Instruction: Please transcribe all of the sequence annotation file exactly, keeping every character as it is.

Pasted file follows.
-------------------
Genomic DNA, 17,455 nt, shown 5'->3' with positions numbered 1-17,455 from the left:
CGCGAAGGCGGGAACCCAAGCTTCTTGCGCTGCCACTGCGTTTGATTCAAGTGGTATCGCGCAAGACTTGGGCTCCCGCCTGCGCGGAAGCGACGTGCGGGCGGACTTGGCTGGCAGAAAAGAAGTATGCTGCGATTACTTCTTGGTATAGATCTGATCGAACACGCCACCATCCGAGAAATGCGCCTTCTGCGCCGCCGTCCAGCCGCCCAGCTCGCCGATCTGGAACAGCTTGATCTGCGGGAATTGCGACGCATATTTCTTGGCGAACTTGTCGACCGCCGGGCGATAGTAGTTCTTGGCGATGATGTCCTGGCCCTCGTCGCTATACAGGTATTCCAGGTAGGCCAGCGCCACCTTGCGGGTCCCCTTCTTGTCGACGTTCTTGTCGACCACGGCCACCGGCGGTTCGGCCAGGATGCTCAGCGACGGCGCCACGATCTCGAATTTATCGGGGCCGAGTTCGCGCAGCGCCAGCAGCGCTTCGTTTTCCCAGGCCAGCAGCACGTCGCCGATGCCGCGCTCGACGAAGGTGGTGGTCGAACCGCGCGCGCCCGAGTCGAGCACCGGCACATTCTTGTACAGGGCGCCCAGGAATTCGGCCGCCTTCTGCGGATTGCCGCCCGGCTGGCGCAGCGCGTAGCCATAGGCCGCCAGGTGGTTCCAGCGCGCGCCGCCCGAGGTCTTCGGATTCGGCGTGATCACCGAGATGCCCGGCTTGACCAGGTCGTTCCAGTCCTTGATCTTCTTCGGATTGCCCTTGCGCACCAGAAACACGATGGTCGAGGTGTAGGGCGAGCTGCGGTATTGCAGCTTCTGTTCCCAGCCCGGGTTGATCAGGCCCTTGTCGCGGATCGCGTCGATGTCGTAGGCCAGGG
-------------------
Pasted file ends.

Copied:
Genomic DNA, 17,455 nt, shown 5'->3' with positions numbered 1-17,455 from the left:
CGCGAAGGCGGGAACCCAAGCTTCTTGCGCTGCCACTGCGTTTGATTCAAGTGGTATCGCGCAAGACTTGGGCTCCCGCCTGCGCGGAAGCGACGTGCGGGCGGACTTGGCTGGCAGAAAAGAAGTATGCTGCGATTACTTCTTGGTATAGATCTGATCGAACACGCCACCATCCGAGAAATGCGCCTTCTGCGCCGCCGTCCAGCCGCCCAGCTCGCCGATCTGGAACAGCTTGATCTGCGGGAATTGCGACGCATATTTCTTGGCGAACTTGTCGACCGCCGGGCGATAGTAGTTCTTGGCGATGATGTCCTGGCCCTCGTCGCTATACAGGTATTCCAGGTAGGCCAGCGCCACCTTGCGGGTCCCCTTCTTGTCGACGTTCTTGTCGACCACGGCCACCGGCGGTTCGGCCAGGATGCTCAGCGACGGCGCCACGATCTCGAATTTATCGGGGCCGAGTTCGCGCAGCGCCAGCAGCGCTTCGTTTTCCCAGGCCAGCAGCACGTCGCCGATGCCGCGCTCGACGAAGGTGGTGGTCGAACCGCGCGCGCCCGAGTCGAGCACCGGCACATTCTTGTACAGGGCGCCCAGGAATTCGGCCGCCTTCTGCGGATTGCCGCCCGGCTGGCGCAGCGCGTAGCCATAGGCCGCCAGGTGGTTCCAGCGCGCGCCGCCCGAGGTCTTCGGATTCGGCGTGATCACCGAGATGCCCGGCTTGACCAGGTCGTTCCAGTCCTTGATCTTCTTCGGATTGCCCTTGCGCACCAGAAACACGATGGTCGAGGTGTAGGGCGAGCTGCGGTATTGCAGCTTCTGTTCCCAGCCCGGGTTGATCAGGCCCTTGTCGCGGATCGCGTCGATGTCGTAGGCCAGGG